Reflections by Jerry Webber

Monday, November 28, 2011

Resisting a Microwave Life

It's just my preference, I suppose, but I've never thought food tasted particularly good when microwaved. That goes back to the earliest days of microwave ovens -- and I think I had one of the originals in the early 80's. . . the thing seemed as large as a billiard table! -- right up to present.

The idea of "instant food" appeals to the part of me that wants what I want right now. Beyond food, though, the idea of instant anything is a symptom of the culture and the times. Instant communication, instant gratification, instant response-times . . . we aren't very practiced at patience and waiting. (Black Friday shopping stories became horror stories for some . . . the rush to grab and possess NOW seems bred into our contemporary psyche.)

Spirituality is not immune from the microwave syndrome.

I say often to people that there is nothing quite as slow and sloppy as prayer and the spiritual life. There is just no way to take short-cuts, no way to get to a destination without putting in the time and work.

It's not that people -- including me -- haven't tried to speed up the process. In the days when I was first exposed to spiritual disciplines and to various forms of prayer, I was so excited by my discoveries that I wanted to be an immediate expert. Because I had found something that was life-altering, I wanted to share it with others. I wanted to be farther down the road. I wanted to teach things to others I barely knew myself. Looking back, the results were not so disastrous as they were comical . . . at least I hope they were comical and that I didn't do serious harm to the folks I was dealing with.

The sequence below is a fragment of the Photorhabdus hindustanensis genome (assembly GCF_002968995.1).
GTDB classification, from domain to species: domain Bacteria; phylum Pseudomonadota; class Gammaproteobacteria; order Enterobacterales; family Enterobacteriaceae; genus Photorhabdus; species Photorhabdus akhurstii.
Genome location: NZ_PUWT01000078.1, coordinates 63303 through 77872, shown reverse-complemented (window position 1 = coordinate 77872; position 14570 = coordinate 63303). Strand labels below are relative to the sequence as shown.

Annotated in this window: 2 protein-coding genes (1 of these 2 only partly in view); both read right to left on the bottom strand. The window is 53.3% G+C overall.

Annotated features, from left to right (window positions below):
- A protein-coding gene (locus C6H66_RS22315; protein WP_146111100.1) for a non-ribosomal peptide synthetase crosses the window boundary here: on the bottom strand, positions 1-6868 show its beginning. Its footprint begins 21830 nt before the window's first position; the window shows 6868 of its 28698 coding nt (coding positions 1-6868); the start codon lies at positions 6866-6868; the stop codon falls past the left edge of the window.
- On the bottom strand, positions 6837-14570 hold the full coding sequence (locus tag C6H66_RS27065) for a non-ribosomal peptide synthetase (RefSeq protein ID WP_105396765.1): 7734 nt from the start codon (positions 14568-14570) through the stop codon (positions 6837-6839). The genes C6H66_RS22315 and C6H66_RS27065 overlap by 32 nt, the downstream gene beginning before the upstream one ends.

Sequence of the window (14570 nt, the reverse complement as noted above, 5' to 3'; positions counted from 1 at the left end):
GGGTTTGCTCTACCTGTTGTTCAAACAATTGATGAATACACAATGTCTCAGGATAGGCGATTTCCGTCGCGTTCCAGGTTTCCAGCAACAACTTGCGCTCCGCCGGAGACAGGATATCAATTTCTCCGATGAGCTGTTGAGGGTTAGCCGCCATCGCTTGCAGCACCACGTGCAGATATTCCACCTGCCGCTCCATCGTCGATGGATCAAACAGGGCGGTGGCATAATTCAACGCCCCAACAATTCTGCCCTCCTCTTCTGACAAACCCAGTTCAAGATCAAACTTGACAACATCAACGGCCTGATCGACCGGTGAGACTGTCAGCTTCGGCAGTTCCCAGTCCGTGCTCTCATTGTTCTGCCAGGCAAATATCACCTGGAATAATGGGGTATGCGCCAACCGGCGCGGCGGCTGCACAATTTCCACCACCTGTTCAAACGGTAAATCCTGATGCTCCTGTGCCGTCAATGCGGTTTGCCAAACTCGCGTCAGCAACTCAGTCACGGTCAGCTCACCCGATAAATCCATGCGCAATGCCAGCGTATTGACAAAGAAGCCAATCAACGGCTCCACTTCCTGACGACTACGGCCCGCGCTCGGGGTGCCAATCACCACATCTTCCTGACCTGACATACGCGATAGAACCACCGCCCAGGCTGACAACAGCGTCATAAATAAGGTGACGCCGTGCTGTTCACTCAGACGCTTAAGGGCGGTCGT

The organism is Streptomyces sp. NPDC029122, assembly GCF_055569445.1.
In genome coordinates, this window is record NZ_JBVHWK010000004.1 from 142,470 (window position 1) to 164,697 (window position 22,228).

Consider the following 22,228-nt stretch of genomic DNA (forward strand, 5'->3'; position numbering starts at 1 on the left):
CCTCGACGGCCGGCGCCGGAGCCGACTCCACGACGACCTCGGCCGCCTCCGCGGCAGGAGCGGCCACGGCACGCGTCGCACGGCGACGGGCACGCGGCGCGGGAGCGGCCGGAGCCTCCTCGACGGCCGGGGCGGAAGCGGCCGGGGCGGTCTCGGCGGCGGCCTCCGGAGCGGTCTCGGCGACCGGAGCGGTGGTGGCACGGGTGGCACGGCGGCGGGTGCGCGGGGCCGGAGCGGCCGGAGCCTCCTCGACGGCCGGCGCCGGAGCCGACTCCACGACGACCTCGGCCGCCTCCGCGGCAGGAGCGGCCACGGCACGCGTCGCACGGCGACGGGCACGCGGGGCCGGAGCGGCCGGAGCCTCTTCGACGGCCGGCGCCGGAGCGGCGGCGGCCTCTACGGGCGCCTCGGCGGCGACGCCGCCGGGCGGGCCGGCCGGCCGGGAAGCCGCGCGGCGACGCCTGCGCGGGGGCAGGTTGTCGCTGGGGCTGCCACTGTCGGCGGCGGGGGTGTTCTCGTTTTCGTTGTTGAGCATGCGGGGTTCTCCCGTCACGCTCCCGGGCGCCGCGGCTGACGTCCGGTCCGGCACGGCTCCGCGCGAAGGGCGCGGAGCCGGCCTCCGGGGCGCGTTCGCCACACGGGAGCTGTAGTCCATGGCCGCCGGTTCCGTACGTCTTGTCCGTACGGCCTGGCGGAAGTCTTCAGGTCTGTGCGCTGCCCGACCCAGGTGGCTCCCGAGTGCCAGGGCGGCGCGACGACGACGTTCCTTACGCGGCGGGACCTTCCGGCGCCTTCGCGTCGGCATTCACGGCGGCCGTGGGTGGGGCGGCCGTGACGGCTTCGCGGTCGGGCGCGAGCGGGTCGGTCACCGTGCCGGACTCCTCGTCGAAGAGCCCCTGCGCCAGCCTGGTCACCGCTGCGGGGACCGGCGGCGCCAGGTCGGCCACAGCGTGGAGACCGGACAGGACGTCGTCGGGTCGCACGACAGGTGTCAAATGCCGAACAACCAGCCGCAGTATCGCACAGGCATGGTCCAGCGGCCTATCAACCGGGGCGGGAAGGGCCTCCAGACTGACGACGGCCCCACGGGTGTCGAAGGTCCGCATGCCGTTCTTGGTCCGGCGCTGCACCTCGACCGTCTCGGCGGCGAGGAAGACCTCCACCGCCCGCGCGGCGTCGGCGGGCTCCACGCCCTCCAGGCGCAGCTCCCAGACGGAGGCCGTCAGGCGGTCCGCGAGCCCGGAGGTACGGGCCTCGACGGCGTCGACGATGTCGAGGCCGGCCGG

There are many things in life, though, that cannot be sped up. The created world is a wonderful teacher . . . crops cannot be rushed to fruitfulness . . . the human body cannot be sped to physical growth . . . the animal kingdom has its own rhythm and pace.

And so spiritual progress cannot be hastened along. It happens deliberately, in God's own time. I was very mindful of this slow, unforced process recently . . . a lesson from another part of life.

In August I made a commitment to begin training in order to run a 5k race with my son on Thanksgiving Day. I began running in August, augmenting the exercise regimen I already followed. My lung capacity and leg strength built up slowly . . . some days I felt all of my 53 years, and other days I felt spry and fit.

In late October, about a month before the target date, I got sick with some kind of infection that put me on the shelf for over two weeks. I stopped running and gave attention to getting my body healthy again. I realized, though, that I was losing time in my training program that I could not get back. When I finally was able to start training again, I had to go backwards and build up my times and distances again.

I realized in those days that there was no quick way to train. There was no shortcut. There was nothing that could make up for the time I had lost, at least in the short term. With the race less than two weeks away, I could not make up for lost time. One day, I literally thought, "I have no microwave oven to put my training into." It was a sobering thought.

For instance, to double up or triple up on the training would have knocked my body completely out. What my mind said was, "Do more. Training harder. Work at it more diligently. In the two weeks that remain, if you work hard enough you can make up for the two weeks you missed." But it doesn't work that way. Thankfully, I resisted my microwave impulse. But that I considered the thought said to me that I'm not immune to the desire for a microwave life.

I'm guessing that you won't have to look long or far to find your own tendency toward a microwave life. It will be different than mine, but I'm guessing that it is there somewhere.

By the way, last Thursday morning I ran the race, the 5k . . . I didn't burn up the course, but I didn't do bad for an old, slow guy.


Anonymous said...

Yay!! I'm do glad you were able to run AND you finished!!

Kathryn Kelley said...

i don't need a microwave but one magic wand will do. it cannot only speed things up, but, unlike a microwave, it can literally change things to something other than is. shazam. one magic wand...please. not that, then ruby red slippers. pretty please.